While CWPEA, the organization, is no longer active, its history, the training materials, three decades of monthly newsletters, key correspondence of the movement that promoted the Lamaze (psychoprophylactic) method, along with thousands of mother-written birth reports, are housed in the Flora Hommel Papers at the archives of the Walter P. Reuther Library at Wayne State University in Detroit.
Flora Suhd Hommel was one of the pioneers who brought the Lamaze psychoprophylactic method of painless childbirth to the United States, establishing an important teaching organization in Detroit, the Childbirth Without Pain Education Association (CWPEA). She championed the rights of women to control childbirth, creating a grass-roots movement contemporaneous with the women’s movement of the 1960s-1970s. Hommel and the CWPEA were important catalysts in establishing similar childbirth and parenting organizations and teacher-monitrice accreditation programs across the United States.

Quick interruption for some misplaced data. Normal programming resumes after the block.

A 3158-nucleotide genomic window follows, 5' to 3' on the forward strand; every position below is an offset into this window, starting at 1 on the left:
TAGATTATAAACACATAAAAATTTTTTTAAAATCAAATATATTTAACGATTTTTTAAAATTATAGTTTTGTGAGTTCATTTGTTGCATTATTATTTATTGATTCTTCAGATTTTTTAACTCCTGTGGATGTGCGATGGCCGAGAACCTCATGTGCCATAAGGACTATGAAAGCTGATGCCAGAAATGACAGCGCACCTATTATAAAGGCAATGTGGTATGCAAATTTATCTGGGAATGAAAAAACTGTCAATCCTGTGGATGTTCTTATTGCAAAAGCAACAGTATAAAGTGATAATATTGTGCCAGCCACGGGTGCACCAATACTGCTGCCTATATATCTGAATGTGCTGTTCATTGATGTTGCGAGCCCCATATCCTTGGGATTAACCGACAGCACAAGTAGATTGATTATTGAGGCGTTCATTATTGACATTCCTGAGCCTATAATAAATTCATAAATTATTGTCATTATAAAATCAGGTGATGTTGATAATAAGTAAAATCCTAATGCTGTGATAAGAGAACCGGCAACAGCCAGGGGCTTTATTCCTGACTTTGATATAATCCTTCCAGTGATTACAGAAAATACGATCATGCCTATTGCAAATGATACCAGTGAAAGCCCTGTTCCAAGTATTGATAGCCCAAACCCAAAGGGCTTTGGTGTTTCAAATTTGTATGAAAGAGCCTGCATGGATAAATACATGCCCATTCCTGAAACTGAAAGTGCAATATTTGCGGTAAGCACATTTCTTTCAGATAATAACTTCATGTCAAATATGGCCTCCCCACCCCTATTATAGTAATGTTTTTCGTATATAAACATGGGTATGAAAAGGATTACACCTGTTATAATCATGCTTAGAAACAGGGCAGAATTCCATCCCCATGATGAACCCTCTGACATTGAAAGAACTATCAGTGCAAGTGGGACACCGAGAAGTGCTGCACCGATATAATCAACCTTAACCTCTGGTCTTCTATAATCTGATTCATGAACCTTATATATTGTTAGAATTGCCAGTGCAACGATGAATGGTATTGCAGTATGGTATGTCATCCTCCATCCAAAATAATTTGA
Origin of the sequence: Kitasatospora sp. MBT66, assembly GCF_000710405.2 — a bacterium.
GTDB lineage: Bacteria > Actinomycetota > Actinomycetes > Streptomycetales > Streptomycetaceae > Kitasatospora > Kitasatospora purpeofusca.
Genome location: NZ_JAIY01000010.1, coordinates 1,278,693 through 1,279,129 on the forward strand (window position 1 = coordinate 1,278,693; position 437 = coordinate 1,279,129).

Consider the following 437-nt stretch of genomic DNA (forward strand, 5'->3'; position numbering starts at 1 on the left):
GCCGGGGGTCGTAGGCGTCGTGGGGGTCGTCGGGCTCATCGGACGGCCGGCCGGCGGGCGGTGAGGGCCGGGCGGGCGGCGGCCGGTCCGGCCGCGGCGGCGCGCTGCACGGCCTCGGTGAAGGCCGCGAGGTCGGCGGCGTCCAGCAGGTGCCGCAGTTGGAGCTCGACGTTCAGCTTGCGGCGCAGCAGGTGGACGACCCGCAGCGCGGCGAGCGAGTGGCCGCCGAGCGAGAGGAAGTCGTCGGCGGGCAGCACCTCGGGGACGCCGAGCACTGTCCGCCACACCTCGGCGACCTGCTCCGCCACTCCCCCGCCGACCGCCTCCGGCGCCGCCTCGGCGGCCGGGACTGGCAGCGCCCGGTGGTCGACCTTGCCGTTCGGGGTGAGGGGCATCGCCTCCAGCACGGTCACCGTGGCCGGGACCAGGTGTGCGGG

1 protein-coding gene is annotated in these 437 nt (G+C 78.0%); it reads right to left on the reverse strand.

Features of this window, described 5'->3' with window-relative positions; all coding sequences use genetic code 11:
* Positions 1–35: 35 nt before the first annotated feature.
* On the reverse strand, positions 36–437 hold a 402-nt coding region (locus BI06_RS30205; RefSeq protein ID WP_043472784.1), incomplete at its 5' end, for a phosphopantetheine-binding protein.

Hommel’s papers reflect her career working with the Lamaze method. Most of the collection is comprised of CWPEA documents and correspondence from its establishment through the 1990s—records of events, classes and projects, including the birthing center and the making of an American version of the well-respected French childbirth film “Naissance.” Of particular interest may be the many birth reports—extensive narrations of the birth experiences of CWPEA students. There is substantial overlap between correspondence in Hommel’s personal papers and the CWPEA correspondence. A sampling of newsletters and documents from national childbirth and parenting organizations is included in the papers. Several boxes of ICEA materials and a small amount of ASPO materials are located in Series III.